Toshiba abandons netbook market in US, focuses on Ultrabooks instead

By on May 28, 2012, 12:00 PM

Consumer interest in netbooks has waned significantly the last couple of years in the face of competition from tablets and even ultrabooks. Samsung and Dell already showed their willingness to ditch the form factor last year in favor of higher-margin products, and now it’s Toshiba’s turn to sound the netbook death knell — in the US at least. The firm just confirmed to Liliputing it has no plans to offer any new netbooks there.

The first netbook skipping the US market would be the Intel Cedar Trail-based Toshiba NB510, which was shown at CES and is still expected to hit UK retail shelves. The 10.1” system is powered by a 1.6GHz Atom N2600 processor, Intel GMA 3600 graphics, 2GB RAM, a 1024 x 600 display and 320GB of storage space.

For the US, Toshiba wants to focus its efforts on Ultrabooks such as the Toshiba Portege Z830, which offers a thin and light form factor without sacrificing performance. However, Ultrabooks typically cost $800 and up, a lot more than the $300 or so that budget-conscious buyers would pay for a netbook. The company is likely hoping some of those lost netbook sales will go towards their Excite line of tablets.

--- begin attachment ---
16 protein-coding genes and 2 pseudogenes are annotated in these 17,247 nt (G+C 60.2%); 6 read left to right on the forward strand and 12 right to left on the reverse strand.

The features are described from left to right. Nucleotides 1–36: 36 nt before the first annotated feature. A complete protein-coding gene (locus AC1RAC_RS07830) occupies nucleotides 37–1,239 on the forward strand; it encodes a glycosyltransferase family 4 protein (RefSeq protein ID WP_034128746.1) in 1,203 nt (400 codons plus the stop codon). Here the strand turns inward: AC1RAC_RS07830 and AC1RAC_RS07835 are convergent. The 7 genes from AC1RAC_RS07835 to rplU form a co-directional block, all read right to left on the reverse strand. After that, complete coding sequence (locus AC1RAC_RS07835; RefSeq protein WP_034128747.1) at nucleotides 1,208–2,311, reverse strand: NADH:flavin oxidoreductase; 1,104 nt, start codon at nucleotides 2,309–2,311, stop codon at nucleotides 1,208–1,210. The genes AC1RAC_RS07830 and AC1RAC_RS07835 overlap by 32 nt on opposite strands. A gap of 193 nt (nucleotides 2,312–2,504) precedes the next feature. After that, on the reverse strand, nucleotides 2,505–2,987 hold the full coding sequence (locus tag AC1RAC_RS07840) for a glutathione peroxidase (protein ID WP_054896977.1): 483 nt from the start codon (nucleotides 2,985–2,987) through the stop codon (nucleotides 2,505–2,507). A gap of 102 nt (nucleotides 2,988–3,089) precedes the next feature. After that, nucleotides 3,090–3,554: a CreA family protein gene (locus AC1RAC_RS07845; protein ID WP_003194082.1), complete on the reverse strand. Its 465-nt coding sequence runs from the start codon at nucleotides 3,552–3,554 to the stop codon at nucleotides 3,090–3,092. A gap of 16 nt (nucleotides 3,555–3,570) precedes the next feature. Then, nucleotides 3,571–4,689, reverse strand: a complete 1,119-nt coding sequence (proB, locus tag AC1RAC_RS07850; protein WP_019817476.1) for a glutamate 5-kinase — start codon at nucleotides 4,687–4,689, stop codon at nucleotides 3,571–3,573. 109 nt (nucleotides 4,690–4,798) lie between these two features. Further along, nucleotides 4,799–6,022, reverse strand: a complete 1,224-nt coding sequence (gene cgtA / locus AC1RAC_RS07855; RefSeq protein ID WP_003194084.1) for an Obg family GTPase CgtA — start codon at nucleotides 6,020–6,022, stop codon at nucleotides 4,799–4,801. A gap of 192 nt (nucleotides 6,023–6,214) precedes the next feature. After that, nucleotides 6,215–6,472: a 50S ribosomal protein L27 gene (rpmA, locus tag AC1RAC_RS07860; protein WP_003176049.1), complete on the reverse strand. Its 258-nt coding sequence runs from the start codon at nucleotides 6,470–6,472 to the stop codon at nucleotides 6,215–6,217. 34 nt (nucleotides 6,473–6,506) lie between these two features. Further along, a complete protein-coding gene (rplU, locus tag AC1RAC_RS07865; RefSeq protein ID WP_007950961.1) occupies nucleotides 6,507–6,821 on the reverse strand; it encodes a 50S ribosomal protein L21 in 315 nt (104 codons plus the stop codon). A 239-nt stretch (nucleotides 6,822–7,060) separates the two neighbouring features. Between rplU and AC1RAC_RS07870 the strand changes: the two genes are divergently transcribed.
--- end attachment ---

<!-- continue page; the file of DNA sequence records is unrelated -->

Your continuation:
If you aren’t completely sold on the idea of Ultrabooks or tablets, you’ll still be able to find a few netbook models in the US from Asus, Acer and HP priced anywhere between $200 and $500.

User Comments: 1

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TJGeezer said:

People go for the fastest performance they can find in their price range. As long as the network imposes a time lag on seeing the results of one's key presses and mouse clicks, people will continue to do as much computing locally as possible.

Back in what my grandson calls "the olden days," there was a company (Sun?) that kept proclaiming: "The network IS the computer!" No, actually, it wasn't. Not then, not now, and for the same reason - the time lag.

But there will still be a market for netbooks so long as the cost is lower. Okay, it's a low-end market - lots of potential buyers out there anyhow, from starving artists and students to schools to travelers who want to minimize the loss in case of theft. Seems odd to me that such a large company would abandon an entire U.S. market that isn't dead yet.

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